this course for the same reason. Better to wait a
few months and hope the PHH court’s ruling makes
removal a nonissue.
Is your head spinning yet? Well, there’s more.
Aside from the all the scenarios involving
Cordray’s removal by the president, there’s also
the possibility Congress could abolish the bureau’s
single-director structure entirely and replace it with
a bipartisan commission. This is a key feature of
CHOICE, as well as the subject of a separate Senate
bill introduced in January, so the presumption is that
Republicans will aim to make it part of any eventual
Dodd-Frank reform bill.
Finally, there’s the possibility Cordray may even
resign. His name has been thrown in the mix for the
2018 Ohio gubernatorial race (where Republican
incumbent John Kasich is barred from running due
to term limits), and sources close to the Democratic
leadership have suggested that the nomination is
his if he wants it. While Cordray has stated recently
that he will not resign and intends to finish out his
term as director, one has to wonder whether all of
this turmoil and uncertainty about his future may be
enough to change his mind at some point.
Ultimately, there is one thing we do know:
Cordray’s days at the CFPB are numbered. Whether
it is at the end of his current term (in July 2018) or
sometime sooner—it is not a question of if Cordray
will be replaced, but when and how.
What does this mean for TRID and those
responsible for complying with it?
As the adage goes: Personnel is policy. The
bureau’s new leadership will likely adopt enforcement
priorities that more closely match those of the
Republican party and the Trump administration.
For instance, there has been much criticism from
the right regarding Dodd-Frank’s lopsided impact
on community lenders, with some in Congress and
the Trump administration suggesting smaller banks
should be exempt from certain aspects of the Act’s
requirements. Perhaps as an alternative to legislative
action—or at least a stopgap—the bureau will use
its broad discretion to limit enforcement actions
primarily, or exclusively, to larger banks.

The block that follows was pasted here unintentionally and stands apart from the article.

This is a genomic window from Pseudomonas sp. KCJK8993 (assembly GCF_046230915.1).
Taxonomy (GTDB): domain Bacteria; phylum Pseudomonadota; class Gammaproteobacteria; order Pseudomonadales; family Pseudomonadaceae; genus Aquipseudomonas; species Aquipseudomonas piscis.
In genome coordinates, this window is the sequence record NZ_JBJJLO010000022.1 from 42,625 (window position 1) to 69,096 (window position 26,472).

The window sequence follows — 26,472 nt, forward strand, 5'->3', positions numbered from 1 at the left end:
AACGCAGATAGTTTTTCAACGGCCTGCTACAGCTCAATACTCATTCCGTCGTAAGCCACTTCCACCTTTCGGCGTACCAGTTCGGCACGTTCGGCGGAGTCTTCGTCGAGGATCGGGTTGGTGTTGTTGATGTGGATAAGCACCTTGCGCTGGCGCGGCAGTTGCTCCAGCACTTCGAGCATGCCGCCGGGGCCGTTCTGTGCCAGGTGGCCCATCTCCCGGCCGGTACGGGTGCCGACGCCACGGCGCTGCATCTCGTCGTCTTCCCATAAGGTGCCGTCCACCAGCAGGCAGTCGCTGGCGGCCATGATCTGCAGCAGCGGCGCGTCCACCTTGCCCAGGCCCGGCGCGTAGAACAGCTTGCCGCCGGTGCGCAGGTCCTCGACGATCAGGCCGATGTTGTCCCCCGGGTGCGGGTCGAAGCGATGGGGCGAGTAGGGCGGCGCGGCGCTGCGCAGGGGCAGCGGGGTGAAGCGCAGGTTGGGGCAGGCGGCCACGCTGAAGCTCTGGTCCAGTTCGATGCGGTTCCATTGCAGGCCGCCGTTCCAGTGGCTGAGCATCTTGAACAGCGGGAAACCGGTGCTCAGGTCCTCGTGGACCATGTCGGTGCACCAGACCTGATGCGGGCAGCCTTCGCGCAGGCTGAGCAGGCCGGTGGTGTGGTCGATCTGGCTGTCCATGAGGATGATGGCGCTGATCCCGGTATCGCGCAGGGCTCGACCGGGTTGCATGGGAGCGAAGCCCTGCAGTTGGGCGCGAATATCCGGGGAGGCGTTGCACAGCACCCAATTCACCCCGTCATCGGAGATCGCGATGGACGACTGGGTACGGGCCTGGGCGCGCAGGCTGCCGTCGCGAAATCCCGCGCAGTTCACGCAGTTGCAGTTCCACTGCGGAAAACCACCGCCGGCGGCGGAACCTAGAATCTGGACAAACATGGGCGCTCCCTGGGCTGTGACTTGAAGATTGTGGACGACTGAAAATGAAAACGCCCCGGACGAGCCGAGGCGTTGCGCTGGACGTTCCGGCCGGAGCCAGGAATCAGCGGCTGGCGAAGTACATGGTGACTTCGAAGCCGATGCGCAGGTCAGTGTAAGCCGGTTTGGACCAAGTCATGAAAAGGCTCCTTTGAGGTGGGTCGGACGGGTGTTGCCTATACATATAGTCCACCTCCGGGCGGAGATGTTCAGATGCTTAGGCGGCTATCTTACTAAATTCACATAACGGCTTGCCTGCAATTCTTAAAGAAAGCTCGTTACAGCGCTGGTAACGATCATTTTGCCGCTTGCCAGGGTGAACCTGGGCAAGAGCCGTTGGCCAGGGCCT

A change in the bureau’s leadership could bring
about substantive changes to TRID as well. While
any amendment to the legislation, itself, would of
course require congressional action, the CFPB is
responsible for TRID’s implementing regulations.
We already saw the CFPB under Cordray
propose a number of changes to TRID’s
implementing regulations in its 2016 Notice of
Proposed Rulemaking (aka “TRID 2.0”). Those
changes were generally well received by the
industry, but there are a number of areas the bureau
declined to address, which are still seen as pain
points by many.
One such area is TRID’s treatment of
simultaneous issue rates. Currently, the way the
regulations require these fees to be disclosed on
Loan Estimates is (aside from being potentially
misleading to consumers) directly inconsistent with
many state laws. Thus, lenders and service providers
in these states are being forced to create additional
disclosure documents, with conflicting information,
in order to comply with both the federal and state
laws. This has led to significant confusion among
consumers, and continues to be a strong point of
contention for many in the industry.
Other changes the industry wanted to see
included in TRID 2.0, but weren’t, include the
introduction of additional cure mechanisms for
Loan Estimate defects; clarification of secondary
market liability for TRID violations; and resolving
the so-called “black hole” issue (this one actually
is addressed in TRID 2.0, but not in a way that
completely resolves the concern).
Of course, TRID 2.0 is yet another unknown. The
commentary period on the rule ended October 18,
2016, but it has yet to be finalized.
While there’s a great deal of regulatory
uncertainty right now, there’s one thing we know
for sure: No matter what regulation is passed or
leadership is in place at the CFPB, the mortgage
industry is resilient and will continue to evolve to
originate mortgages and provide Americans with
homeownership opportunities. We’ve weathered
so much already in the way of regulatory turmoil, at
least it appears that the forecast is clearing up a bit
for the foreseeable future.
As corporate counsel of ClosingCorp, Michael
Cremata is in charge of all legal and compliance
related functions. He can be reached at